Closing in on launching #1

Time for another update:

We have made major strides over the past few months: The foredeck and pilothouse on SeaPiper #1 have been joined to the hull, the mid cockpit deck is installed. In the pictures you can clearly see the very extensive center cockpit drainage (six oval ports on each side of the cockpit).

After placing the shaft log we installed the engine, prop shaft, rudder and steering, built and pressure tested the tanks and installed them. We have a total of six tanks on board: three water tanks (140 USG total capacity), one waste holding tank which is 32 USG and two wing fuel tanks of 135 USG each for a total of 270 USG.

There is a significant amount of plumbing going into the boat: the four watertight compartments make the boat virtually unsinkable but also mean we have four individual bilges each with a bilge pump system. There’s raw water systems for the main engine, a separate system for the genset, separate fuel systems for main engine and genset, and then our fresh water system: pressure pump, water heater, all the hot and cold lines, etc.

At the same time we have the electrical systems going in: batteries, RBS battery switches, a custom designed electrical panel, inverter/charger, interior and navigation lights, engine panel, and all operational switch gear.

And most importantly: all these systems need to be cleanly installed with good access everywhere and excellent labeling which will enable any owner to easily understand the system layout for easy troubleshooting should the need arise. We place a lot of value on this.

Pretty soon we will be able to launch #1 for its initial sea trials. Keep an eye on this news blog for updates on SeaPiper!




SeaPiper #1 and #2 coming together

We are assembling SeaPiper #1 and #2 at this time. The main FRP parts for both boats have all been laid up, and after assembling these we will start laying up hull #3 while the outfitting and finishing is going on for #1 and #2. For me personally it is really exciting to see these first SeaPiper vessels coming together after all this time working on the design. As expected: #1 is turning out to be the most time consuming with lots of little tweaks being done which are translated into tooling changes ensuring that all the components for future boats will go together easily.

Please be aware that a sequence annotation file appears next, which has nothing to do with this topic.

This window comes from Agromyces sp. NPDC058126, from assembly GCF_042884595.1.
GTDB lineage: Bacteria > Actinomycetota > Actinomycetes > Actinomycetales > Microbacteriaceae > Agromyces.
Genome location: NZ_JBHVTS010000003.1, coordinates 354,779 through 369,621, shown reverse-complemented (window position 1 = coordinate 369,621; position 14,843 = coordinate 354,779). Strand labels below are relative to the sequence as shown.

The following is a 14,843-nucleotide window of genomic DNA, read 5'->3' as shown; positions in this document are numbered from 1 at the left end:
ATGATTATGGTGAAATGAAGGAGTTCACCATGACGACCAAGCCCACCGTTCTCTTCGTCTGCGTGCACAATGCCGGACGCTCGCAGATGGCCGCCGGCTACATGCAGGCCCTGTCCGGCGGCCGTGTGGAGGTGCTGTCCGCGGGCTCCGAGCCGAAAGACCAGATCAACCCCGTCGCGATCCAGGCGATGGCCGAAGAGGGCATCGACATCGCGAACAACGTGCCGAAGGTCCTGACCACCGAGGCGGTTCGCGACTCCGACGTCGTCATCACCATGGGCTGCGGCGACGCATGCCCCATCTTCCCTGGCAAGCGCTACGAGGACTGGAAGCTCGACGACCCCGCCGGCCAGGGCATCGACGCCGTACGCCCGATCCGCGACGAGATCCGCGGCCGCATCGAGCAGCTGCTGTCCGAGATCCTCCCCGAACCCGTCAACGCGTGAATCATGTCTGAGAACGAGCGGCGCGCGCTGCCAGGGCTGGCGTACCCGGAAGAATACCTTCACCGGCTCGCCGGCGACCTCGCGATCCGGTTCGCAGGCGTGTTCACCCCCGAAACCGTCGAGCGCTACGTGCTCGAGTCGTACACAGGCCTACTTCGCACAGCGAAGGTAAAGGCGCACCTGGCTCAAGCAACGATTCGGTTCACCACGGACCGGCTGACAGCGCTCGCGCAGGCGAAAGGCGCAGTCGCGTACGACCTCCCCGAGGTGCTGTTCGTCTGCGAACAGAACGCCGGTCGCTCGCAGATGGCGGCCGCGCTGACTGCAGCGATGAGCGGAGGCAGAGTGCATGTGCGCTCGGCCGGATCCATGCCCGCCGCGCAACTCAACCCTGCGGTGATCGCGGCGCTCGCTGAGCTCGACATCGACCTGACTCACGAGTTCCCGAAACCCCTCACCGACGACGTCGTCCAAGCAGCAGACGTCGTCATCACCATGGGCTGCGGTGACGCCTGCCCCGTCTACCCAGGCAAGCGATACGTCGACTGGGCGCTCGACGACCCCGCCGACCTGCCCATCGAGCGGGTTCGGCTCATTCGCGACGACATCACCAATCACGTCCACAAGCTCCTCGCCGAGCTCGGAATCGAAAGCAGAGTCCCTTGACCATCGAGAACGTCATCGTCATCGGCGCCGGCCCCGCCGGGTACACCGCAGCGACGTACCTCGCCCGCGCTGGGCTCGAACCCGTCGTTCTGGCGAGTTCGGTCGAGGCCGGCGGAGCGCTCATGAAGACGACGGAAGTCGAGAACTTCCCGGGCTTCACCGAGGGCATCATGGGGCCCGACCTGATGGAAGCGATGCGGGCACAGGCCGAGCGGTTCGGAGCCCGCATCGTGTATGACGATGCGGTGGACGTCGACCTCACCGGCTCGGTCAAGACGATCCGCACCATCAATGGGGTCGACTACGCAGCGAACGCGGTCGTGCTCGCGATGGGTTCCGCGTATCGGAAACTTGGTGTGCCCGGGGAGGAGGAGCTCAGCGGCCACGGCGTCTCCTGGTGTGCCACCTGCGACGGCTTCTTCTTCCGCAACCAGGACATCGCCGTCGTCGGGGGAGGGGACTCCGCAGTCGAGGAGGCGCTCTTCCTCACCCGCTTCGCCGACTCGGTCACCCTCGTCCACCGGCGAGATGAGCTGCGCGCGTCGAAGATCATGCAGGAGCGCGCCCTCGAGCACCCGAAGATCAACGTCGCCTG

I am truly pleased with how the boat is turning out. Spending a tremendous amount of time fine tuning the design up front has paid off: This vessel is going to be strong and seaworthy, and offer well laid out and comfortable accommodations for its size.

Currently all the FRP tanks are being installed, the engine and shaft log is going into #1 and we are building the rudder systems which will be installed next. Once the interior is fixed in place permanently we will create the pilothouse to hull joint and install its roof top. The foredeck will then be joined to the hull and then final outfitting can begin.

Below are a few pictures of the build:








Hull #1 out of the mold

We have made good headway: we just finished hull #1 and removed it from the mold.

SeaPiper’s hull is constructed of heavy solid laminate below the waterline and has been cored above the waterline which gives it tremendous stiffness and impact resistance and great thermal and sound insulating properties. This hull is built to last.

The GRID pattern of bulkheads is built out of laminated Nidacore material making it strong, very stiff and utterly maintenance free.

Currently we are building tanks, decks and interiors, and we will update this blog soon with more installed components.

Keep coming back here for more news or reach out to get more information.




More tooling being built

We are making progress with building the tooling for SeaPiper: the hull plug is completed, the main interior molds are done, the tank molds are finished, the mid cockpit got its own dedicated mold: lots has been going on with lots of time spent on ensuring the perfect fit between the various components.

Currently we are building the female mold off the finished hull plug, and in the very near future we will have hull #1 arriving at our San Diego facility. We will then start building up SeaPiper #1.

In the meantime we have been receiving more and more components from our various suppliers: hatches, port lites, trim pieces, interior lights, navigation lights, pumps, steering components, the main engine for SeaPiper #1, exhaust parts, etc..

Soon we’ll have more updates!


SeaPiper - Pilothouse

SeaPiper – Pilothouse

seapiper_head_shower_mold IMG_0785 forecabin_interior_mold seapiper_ph_roof_plug  seapiper_mid_cockpit_deck_moldseapiper_forward_deck seapiper_main_interior seapiper_fuel_tank_portseaiper_fuel_tankpilothouse_forwardpilothouse


Forecabin Deck

Mold Building and Fairing

We are making major progress on SeaPiper. The hull plug is being faired, and we have started on most of the major molds that are needed: the pilothouse and galley interior, the aft cockpit, the forecabin deck, and the forecabin interior.

The hull is starting to look pretty nice and the other components are taking shape too. Major progress!

A few pictures showing various stages of construction:


SeaPiper Hull Plug

SeaPiper Hull Plug


Main Interior Mold

Main Interior Mold

Aft Cockpit Plug

Aft Cockpit Plug


SeaPiper 35 hull plug

Building SeaPiper tooling

Over the past few months we have been building tooling for SeaPiper! We have sold SeaPipers #1 thru #4 so we are proceeding with all the FRP tooling that will be required to build the boats: a female hull mold, deck molds, superstructure molds, etc. It is very exciting to see it all come together now.